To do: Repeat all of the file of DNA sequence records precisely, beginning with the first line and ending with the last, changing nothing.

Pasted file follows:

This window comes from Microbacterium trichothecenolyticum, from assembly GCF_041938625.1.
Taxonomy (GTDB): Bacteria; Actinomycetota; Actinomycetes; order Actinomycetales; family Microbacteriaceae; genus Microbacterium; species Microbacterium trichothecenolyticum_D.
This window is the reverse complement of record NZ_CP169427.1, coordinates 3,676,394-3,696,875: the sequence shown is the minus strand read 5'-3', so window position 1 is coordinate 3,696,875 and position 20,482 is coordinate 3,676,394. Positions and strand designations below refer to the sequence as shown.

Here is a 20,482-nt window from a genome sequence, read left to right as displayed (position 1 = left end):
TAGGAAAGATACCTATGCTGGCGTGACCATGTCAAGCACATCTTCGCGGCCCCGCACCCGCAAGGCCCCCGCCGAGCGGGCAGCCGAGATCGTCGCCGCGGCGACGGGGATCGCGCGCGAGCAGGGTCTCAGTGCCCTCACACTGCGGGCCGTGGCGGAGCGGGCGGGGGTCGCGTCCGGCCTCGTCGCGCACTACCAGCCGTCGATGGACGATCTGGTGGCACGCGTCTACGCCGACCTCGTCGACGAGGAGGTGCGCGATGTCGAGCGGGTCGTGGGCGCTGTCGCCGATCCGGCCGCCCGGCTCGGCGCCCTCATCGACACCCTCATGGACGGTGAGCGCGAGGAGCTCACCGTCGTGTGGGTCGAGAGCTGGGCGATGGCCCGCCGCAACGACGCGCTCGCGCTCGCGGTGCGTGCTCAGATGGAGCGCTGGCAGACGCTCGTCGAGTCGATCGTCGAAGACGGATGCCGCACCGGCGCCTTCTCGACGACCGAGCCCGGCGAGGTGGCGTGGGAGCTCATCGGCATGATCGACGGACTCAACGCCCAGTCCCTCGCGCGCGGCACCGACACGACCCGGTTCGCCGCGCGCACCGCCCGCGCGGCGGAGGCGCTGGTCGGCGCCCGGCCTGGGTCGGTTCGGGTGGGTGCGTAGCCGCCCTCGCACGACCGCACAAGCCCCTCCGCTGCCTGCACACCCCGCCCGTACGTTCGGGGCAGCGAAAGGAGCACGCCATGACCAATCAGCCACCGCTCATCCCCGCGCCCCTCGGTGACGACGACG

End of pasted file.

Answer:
This window comes from Microbacterium trichothecenolyticum, from assembly GCF_041938625.1.
Taxonomy (GTDB): Bacteria; Actinomycetota; Actinomycetes; order Actinomycetales; family Microbacteriaceae; genus Microbacterium; species Microbacterium trichothecenolyticum_D.
This window is the reverse complement of record NZ_CP169427.1, coordinates 3,676,394-3,696,875: the sequence shown is the minus strand read 5'-3', so window position 1 is coordinate 3,696,875 and position 20,482 is coordinate 3,676,394. Positions and strand designations below refer to the sequence as shown.

Here is a 20,482-nt window from a genome sequence, read left to right as displayed (position 1 = left end):
TAGGAAAGATACCTATGCTGGCGTGACCATGTCAAGCACATCTTCGCGGCCCCGCACCCGCAAGGCCCCCGCCGAGCGGGCAGCCGAGATCGTCGCCGCGGCGACGGGGATCGCGCGCGAGCAGGGTCTCAGTGCCCTCACACTGCGGGCCGTGGCGGAGCGGGCGGGGGTCGCGTCCGGCCTCGTCGCGCACTACCAGCCGTCGATGGACGATCTGGTGGCACGCGTCTACGCCGACCTCGTCGACGAGGAGGTGCGCGATGTCGAGCGGGTCGTGGGCGCTGTCGCCGATCCGGCCGCCCGGCTCGGCGCCCTCATCGACACCCTCATGGACGGTGAGCGCGAGGAGCTCACCGTCGTGTGGGTCGAGAGCTGGGCGATGGCCCGCCGCAACGACGCGCTCGCGCTCGCGGTGCGTGCTCAGATGGAGCGCTGGCAGACGCTCGTCGAGTCGATCGTCGAAGACGGATGCCGCACCGGCGCCTTCTCGACGACCGAGCCCGGCGAGGTGGCGTGGGAGCTCATCGGCATGATCGACGGACTCAACGCCCAGTCCCTCGCGCGCGGCACCGACACGACCCGGTTCGCCGCGCGCACCGCCCGCGCGGCGGAGGCGCTGGTCGGCGCCCGGCCTGGGTCGGTTCGGGTGGGTGCGTAGCCGCCCTCGCACGACCGCACAAGCCCCTCCGCTGCCTGCACACCCCGCCCGTACGTTCGGGGCAGCGAAAGGAGCACGCCATGACCAATCAGCCACCGCTCATCCCCGCGCCCCTCGGTGACGACGACG